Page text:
There may not be a lot of common ground between fans and critics of Suicide Squad, but one thing we can all agree on is the quality of the closing credits. Those swirling patterns of color and character icons that played behind the names of the crew were probably more colorful and fun than the entire last 45 minutes of the movie combined. So all of us — fans and critics alike — should be pretty excited that production company Buddha Jones has uploaded both the film’s final credits and a VFX reel to their Vimeo page.
If any series stood accused of missing what makes live-action superheroes enjoyable, it’d be FOX’s Gotham. Well, wouldn’t you know it - the showrunner who thinks “prenatal origin stories” and sexualizing 14-year old characters make great fodder for Batman’s beginnings says “I don’t think superheroes work very well on TV.”
Now that the DC Super Hero Girls toy line has expanded beyond its soft launch home of Target, more of those academic heroes are finding their way to stores around the world. For now, despite releasing new figures in the line, the primary waves still consists of the same characters that have been available since the spring. Though Wonder Woman, Supergirl, Bumblebee and the rest are all great, the cast of DC Super Hero Girls is so expansive it's a shame it's taking so long to get more of them released.
We got our first glimpse at one of the "second semester" releases at San Diego Comic-Con in Katana, who was offered as a deluxe exclusive at the show. Though her actual mass market figure won't see shelves until 2017 --- and it'll be a bit more barebones than this version --- Katana's debut in the line is impressive, and shows there's a lot of promise to still explore in the DC Super Hero Girl Universe.
Superman and the Eradicator have an epic fight on and around the moon in Superman #6, by Peter Tomasi, Patrick Gleason, and Mick Gray. Superboy --- that is, Superman's son Jonathon Kent -- is also on hand, although he wisely gets out of the Eradicator's way, and Lois Lane is there too, but this is the Lois that's Superman's wife and Jon's mom, not the one who became Superwoman. Mind you, she does have some Batman armor that enables her to survive in space. There's a lot going on here, clearly.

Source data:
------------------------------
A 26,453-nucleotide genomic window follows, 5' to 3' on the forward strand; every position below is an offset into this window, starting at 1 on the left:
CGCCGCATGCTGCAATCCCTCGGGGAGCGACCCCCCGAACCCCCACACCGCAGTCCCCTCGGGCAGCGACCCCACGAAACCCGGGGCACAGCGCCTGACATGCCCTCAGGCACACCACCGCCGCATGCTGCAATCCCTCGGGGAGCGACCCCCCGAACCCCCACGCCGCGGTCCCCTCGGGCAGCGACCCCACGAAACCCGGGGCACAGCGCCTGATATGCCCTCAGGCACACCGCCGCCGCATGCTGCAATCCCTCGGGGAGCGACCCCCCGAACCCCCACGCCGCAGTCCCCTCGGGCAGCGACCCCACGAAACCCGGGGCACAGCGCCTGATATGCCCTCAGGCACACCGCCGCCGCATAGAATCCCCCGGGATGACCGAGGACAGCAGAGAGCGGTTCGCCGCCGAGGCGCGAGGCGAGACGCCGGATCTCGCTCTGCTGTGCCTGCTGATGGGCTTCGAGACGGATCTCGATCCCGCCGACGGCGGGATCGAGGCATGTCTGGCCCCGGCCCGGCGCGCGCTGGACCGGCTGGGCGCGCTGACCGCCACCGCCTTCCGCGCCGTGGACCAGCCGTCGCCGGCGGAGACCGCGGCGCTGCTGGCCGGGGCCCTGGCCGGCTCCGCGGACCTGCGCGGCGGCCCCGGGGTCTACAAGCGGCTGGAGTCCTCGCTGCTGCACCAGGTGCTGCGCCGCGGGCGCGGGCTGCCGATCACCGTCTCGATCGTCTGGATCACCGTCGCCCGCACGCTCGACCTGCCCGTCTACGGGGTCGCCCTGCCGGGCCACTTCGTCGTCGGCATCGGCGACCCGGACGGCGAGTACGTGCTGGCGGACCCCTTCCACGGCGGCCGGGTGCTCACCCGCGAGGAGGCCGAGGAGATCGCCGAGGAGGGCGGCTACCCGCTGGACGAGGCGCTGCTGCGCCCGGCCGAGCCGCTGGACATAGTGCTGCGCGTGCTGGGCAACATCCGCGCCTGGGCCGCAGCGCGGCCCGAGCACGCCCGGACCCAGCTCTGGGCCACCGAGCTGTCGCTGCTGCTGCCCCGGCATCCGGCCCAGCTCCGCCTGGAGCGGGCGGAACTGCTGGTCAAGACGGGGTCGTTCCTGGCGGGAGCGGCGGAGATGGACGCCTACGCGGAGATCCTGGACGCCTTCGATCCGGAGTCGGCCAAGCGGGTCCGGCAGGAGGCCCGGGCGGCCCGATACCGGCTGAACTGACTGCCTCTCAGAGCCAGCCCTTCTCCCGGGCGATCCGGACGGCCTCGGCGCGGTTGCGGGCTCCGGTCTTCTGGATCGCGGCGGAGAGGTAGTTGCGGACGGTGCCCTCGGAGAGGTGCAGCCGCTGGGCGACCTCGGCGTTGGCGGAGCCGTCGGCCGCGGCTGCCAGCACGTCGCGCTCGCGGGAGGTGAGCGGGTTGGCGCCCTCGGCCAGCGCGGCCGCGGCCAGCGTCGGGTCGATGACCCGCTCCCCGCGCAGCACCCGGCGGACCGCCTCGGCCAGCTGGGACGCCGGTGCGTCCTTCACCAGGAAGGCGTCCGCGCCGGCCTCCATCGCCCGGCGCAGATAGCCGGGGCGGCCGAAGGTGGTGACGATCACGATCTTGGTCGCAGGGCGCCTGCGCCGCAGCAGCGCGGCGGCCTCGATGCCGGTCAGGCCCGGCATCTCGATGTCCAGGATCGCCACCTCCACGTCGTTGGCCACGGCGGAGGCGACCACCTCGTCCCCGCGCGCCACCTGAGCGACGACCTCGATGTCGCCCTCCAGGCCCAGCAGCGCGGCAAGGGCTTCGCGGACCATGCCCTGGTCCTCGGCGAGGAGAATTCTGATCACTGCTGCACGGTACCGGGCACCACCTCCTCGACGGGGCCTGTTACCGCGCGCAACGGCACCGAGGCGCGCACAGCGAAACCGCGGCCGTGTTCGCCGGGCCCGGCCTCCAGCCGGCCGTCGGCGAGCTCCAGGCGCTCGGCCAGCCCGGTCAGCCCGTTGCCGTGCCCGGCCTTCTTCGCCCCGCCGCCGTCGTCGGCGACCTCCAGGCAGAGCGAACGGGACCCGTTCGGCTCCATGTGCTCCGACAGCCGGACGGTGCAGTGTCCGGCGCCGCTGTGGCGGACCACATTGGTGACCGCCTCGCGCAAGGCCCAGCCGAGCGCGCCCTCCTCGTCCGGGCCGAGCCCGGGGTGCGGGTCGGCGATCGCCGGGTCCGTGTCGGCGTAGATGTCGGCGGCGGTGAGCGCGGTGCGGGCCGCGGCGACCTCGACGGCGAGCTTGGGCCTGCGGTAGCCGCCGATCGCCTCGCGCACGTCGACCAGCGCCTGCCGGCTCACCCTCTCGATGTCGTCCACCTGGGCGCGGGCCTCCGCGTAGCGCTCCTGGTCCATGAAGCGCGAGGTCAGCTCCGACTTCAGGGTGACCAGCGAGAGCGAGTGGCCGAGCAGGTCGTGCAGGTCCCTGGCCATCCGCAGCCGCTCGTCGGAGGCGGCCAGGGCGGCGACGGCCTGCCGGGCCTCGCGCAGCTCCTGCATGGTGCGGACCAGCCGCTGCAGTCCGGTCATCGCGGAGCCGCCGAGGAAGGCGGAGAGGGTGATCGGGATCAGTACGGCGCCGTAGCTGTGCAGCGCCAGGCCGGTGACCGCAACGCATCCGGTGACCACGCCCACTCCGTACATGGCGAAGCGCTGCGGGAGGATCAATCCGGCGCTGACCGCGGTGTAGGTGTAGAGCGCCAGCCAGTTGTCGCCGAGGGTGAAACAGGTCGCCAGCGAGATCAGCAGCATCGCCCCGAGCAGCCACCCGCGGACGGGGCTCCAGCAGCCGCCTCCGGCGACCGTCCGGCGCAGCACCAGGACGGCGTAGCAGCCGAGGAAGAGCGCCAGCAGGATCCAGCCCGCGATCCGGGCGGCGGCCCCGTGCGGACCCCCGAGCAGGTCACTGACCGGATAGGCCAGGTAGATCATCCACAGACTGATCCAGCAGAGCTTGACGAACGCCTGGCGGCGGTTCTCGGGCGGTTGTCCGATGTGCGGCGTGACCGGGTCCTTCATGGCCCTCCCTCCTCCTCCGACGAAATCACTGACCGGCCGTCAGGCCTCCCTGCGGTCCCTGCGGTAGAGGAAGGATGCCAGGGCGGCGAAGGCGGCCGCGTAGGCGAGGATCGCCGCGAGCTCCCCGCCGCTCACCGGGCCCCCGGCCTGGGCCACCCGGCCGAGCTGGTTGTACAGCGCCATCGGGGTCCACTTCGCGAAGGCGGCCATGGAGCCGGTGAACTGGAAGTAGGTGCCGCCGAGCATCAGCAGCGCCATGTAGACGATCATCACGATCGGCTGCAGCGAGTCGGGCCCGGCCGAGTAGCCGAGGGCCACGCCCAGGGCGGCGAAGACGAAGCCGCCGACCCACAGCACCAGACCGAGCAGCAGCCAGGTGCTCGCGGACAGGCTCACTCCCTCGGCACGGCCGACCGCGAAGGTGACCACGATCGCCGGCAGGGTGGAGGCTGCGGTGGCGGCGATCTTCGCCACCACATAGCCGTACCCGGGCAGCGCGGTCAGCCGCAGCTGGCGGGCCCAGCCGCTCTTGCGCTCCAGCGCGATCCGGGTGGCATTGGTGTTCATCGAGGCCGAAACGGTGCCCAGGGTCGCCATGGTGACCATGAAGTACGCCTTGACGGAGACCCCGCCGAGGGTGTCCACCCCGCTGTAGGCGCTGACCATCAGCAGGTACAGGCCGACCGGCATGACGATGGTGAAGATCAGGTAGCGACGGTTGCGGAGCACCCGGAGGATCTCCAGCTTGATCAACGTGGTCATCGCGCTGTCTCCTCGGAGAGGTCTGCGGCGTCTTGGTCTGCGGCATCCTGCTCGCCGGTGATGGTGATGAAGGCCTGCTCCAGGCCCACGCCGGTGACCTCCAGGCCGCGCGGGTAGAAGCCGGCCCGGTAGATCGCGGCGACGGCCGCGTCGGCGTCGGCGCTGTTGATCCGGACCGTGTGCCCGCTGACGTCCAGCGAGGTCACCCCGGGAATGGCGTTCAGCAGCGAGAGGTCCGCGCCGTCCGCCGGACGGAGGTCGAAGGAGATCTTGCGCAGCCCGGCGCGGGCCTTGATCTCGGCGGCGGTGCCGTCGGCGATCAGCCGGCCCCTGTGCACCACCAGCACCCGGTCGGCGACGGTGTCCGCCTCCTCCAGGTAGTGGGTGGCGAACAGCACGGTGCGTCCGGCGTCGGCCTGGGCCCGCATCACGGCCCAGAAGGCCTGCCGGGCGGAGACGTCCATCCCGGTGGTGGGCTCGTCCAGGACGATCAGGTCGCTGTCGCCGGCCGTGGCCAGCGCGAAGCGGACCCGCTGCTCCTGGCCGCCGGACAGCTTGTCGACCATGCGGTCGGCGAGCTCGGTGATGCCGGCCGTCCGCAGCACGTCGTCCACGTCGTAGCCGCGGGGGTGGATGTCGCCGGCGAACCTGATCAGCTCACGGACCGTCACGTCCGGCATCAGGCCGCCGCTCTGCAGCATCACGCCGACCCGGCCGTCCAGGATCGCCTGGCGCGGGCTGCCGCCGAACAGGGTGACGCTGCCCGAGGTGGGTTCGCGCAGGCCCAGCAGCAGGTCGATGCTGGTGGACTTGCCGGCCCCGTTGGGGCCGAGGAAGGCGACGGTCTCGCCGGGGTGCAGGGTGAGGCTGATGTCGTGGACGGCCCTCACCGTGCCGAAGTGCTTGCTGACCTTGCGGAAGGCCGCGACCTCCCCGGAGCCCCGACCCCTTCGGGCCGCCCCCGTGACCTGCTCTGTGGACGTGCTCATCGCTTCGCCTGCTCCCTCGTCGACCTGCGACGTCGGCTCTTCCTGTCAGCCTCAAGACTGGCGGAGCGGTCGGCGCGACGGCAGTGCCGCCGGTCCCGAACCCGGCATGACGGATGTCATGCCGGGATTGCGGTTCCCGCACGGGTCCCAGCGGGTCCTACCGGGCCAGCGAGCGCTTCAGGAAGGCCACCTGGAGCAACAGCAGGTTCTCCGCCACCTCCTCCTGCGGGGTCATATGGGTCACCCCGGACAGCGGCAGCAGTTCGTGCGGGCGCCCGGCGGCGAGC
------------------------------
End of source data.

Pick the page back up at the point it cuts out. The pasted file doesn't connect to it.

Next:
Q: Has Batman ever been overtly political? Was there a time Batman ran for office? If so, would you vote Batman? - @ShaneMBailey
A: To answer your last question first, yes: I consider myself a staunch Batocrat on virtually all of the most important issues, like crime, child labor laws, funding for the development of personal rocket cars, and batarang control. But even though I would happily cast my vote for the Caped Crusader if I had the chance, the occasions where Batman chooses to take a political office are pretty few and far between, especially if you don't count the time he was secretly President of the United States for a weekend.
Of course, there was that time Batman ran for Mayor to keep the Penguin from gaining control of Gotham City.
On this day in 1959, DC Comics published The Flash #110 by John Broome and Carmine Infantino, and introduced the world to a brand new speedster as Barry Allen gained a sidekick in the form of Kid Flash. Wallace “Wally” West was the nephew of Barry’s girlfriend Iris, but over the years he grew from a sidekick to a Titan, to a hero in his own right after inheriting the mantle of The Flash.
However many loved Season 1 of CBS’ Supergirl, few would argue the DC drama suffered a few growing pains, and left room for improvement in Season 2. Moving to The CW (and Vancouver) makes that transition difficult to gauge, but producer Andrew Kreisberg claims Supergirl Season 2 will enjoy the same boon that Arrow did in its revered second run.
it was on this day in 2009 that the stars aligned and a starving fan base finally received the definitive Dark Knight experience it had longed for in the form of Batman: Arkham Asylum.
Welcome to Give ‘Em Elle, a weekly column that hopes to bridge the gap between old school comics fandom and the progressive edge of comics culture. I've gotten a lot of questions over the months since I started this column, and since I don't even do a question every single week, I know I'll never get to all of them. So this week I decided to take several in one go, for more of a grab bag feel. But don't worry, I'm sure I'll be back to giving one long hot (or cold) take by next week.
If there’s one thing we’ve learned from our years on the Internet, it’s that there’s no aspect of comics that can’t be broken down and quantified in a single definitive list, preferably in amounts of five or ten. And since there’s no more definitive authority than ComicsAlliance, we’re taking it upon ourselves to compile Top Five lists of everything you could ever want to know about comics.
Kids love superheroes. Kids love pretending they are superheroes. So it doesn’t take a rocket scientist to figure out that it's probably a good idea to make some superheroes that are kids! Before you get upset, while technically teenagers are kids too, teenage heroes get to do all kinds of things younger heroes don’t, so this list is going to be focused mostly on some of our favorite pre-teen heroes. All you grown ups and teens are gonna have to get out of the pool, because this week it's Kids Swim only!